Sunday, February 13, 2005
Sand blows past the Sand Dancer
Sand was piling up fast on the grass near Fort Apache and whistling along past the flats over towards the river. The sea was breaking over the harbour defences here and there but nothing too serious: thrill seekers could park their cars and risk a little rust without any danger at all. It had been a rough night, wet in the town but snowy anywhere higher, which saved a spate in the river. The swans were gracefully demanding their bread and pretending to empathise. The last Sunday Telegraph had been sold in the Harbour Street stores according to an annoyed friend.
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The harbour at Nairn remains the towns one and only drive-in. Numerous car owners enjoy the sea air, their car windows wound down a fraction to expose them to the elements. Clearly Nairn needs a drive-in chippie to complete the experience, for whenever I see a family parked at the harbour eating their chips I know that some poor soul will have been forced to leave the safety of their car for the occupants to be able to enjoy their in-car pursuits at the harbour. Chips are versatile, for when the car owners tire of watching the waves they then feed the ever waiting gulls and have a near safari park adventure with the birds sitting on their car bonnets. Chip wrappers also fill the harbour basin from over flowing bins in the summer. The capacity of the bins are not helped by the fact that some local (to the harbour) chip retailers empty their waste into the public bins rather than pay the council for larger ones of their own – what chancers, especially as their trade depends upon folk visiting a nice harbour rather than one filled with rubbish!
Come sundown the harbour is the domain of the boy racers. Nairn becomes a mini race track as the boys circuit the town. High street, harbour, bus station, harbour, bus station, high street, I guess till they run out of petrol or the will to drive. Baseball caps, along with a blown exhaust and a driving position that makes it look as though they have removed their seats is a mandatory requirement should you wish to join these guys. Rumour has it that the harbour is a great place to do drug deals. The Polis don’t seem to patrol too much and can easily be seen coming.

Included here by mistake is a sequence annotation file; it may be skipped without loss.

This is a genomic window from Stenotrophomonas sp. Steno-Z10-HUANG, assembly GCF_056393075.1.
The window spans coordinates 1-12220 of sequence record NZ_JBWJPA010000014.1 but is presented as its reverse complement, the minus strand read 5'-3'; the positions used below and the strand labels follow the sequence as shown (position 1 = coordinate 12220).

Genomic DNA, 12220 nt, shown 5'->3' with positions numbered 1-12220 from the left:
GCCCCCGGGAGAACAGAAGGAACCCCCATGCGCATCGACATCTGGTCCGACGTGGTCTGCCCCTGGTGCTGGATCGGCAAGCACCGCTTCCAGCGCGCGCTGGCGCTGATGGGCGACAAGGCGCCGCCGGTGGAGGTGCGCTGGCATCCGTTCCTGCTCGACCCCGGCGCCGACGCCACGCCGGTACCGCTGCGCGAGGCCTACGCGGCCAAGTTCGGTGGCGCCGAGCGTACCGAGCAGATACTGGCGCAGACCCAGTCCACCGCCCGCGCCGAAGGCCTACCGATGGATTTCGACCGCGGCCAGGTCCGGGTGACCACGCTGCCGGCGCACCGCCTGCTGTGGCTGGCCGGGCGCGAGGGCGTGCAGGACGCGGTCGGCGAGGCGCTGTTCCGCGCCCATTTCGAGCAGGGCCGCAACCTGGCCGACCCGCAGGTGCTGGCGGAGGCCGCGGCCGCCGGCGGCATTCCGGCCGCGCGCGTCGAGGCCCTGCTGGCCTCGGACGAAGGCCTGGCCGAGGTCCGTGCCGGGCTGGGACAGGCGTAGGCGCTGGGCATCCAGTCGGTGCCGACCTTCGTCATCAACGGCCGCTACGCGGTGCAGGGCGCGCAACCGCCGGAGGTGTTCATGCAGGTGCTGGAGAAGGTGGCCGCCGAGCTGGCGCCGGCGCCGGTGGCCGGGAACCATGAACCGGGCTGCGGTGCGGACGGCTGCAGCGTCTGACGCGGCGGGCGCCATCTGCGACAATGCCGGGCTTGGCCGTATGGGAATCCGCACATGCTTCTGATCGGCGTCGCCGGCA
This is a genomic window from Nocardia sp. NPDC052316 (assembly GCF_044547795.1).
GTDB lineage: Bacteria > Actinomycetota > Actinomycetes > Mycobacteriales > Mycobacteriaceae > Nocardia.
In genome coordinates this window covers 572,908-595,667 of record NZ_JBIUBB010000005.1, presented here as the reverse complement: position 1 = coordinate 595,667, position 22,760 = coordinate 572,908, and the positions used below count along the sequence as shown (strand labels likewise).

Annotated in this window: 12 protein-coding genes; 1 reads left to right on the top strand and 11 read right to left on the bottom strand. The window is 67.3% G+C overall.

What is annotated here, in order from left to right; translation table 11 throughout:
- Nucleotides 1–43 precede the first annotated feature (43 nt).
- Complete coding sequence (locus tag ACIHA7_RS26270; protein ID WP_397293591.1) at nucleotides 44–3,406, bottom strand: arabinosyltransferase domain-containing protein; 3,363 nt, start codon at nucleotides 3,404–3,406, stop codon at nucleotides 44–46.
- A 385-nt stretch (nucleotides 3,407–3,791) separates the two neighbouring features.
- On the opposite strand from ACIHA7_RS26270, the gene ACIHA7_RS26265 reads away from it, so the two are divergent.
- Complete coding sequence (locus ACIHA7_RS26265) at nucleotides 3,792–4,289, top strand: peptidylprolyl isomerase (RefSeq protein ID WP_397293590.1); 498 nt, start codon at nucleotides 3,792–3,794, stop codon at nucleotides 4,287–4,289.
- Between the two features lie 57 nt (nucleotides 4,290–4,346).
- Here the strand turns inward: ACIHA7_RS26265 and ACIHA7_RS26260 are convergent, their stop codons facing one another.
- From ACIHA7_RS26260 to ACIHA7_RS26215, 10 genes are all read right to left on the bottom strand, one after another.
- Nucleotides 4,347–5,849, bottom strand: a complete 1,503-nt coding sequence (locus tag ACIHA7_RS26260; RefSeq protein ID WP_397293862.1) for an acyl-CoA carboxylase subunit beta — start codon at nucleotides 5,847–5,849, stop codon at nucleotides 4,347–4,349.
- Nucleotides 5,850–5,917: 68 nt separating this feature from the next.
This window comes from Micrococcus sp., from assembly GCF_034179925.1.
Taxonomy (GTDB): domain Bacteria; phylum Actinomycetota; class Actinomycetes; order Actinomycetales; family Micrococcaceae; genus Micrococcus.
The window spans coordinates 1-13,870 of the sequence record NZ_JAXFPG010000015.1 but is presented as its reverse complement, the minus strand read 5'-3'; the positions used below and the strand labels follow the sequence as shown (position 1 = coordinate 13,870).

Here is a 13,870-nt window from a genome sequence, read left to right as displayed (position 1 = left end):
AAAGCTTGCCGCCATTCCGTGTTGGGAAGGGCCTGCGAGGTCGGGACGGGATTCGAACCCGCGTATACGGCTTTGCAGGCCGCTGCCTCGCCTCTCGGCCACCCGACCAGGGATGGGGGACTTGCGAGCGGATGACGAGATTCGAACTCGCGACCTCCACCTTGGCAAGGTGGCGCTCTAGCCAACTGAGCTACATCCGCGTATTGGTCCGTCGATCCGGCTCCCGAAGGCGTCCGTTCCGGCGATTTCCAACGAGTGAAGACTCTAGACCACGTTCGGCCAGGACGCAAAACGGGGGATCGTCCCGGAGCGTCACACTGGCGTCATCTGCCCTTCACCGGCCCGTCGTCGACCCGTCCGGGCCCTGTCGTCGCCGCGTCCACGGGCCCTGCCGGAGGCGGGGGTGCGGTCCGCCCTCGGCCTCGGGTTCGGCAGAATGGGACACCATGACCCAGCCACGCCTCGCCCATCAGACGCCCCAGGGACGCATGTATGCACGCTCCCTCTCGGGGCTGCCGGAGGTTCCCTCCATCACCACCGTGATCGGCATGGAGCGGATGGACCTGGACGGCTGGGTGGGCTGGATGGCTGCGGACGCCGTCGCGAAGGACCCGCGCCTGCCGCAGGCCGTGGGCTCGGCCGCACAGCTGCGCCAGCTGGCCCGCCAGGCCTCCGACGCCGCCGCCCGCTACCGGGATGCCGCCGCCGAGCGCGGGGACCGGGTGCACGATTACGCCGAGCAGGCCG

Little in the way of smuggling seems to take place at Nairn harbour these days, although there was the year that many boats ventured out to secure their share of a timber consignment which had fallen off the back of a ship as it were. And there was the Christmas when friendly geese vanished from the harbour.
What a crime filled place it is!
Nothing wrong with a few loons taking their mums' snazzy cars for a spin - in fact how can you sure that it isn't mums and even grans driving round the Harbour: I've seen these type of vehicles parked near Whinnieknowe.
Many Nairnites think the good intentions of the redevelopment evaporated when the Sailing Club made their insensitive land grab and built Fort Apache.
Once again we look back, misty-eyed to the days of Nairn District Council, Hugh Allison, Habour Fests and Capercaille on the Maggot.
Suggest you contact your local council to site a machine gun on top of the CCTV camera iright
Never had a seagull pecking your windscreen for the chip you're holding on the inside - gee, some people have never lived!
Never mind valentines day (today if you haven’t twigged) for thanks to the tattie council today mark the start of national chip week! Yes it would seem we are not eating enough of the products (even at Nairn harbour) so why not leave an anomonous bag of chips on your loved one’s doorstep – I’m sure they will thank you for it
Time flies in Nairn! It was amazing to stand in the High Street and literally watch time fly. The hands spun round from 5 to 3, to 4, to 5, to 11, and finally rested on one o’clock. With a triumphant chime, time was restored. But what has happened in those missing hours? Have we missed anything?
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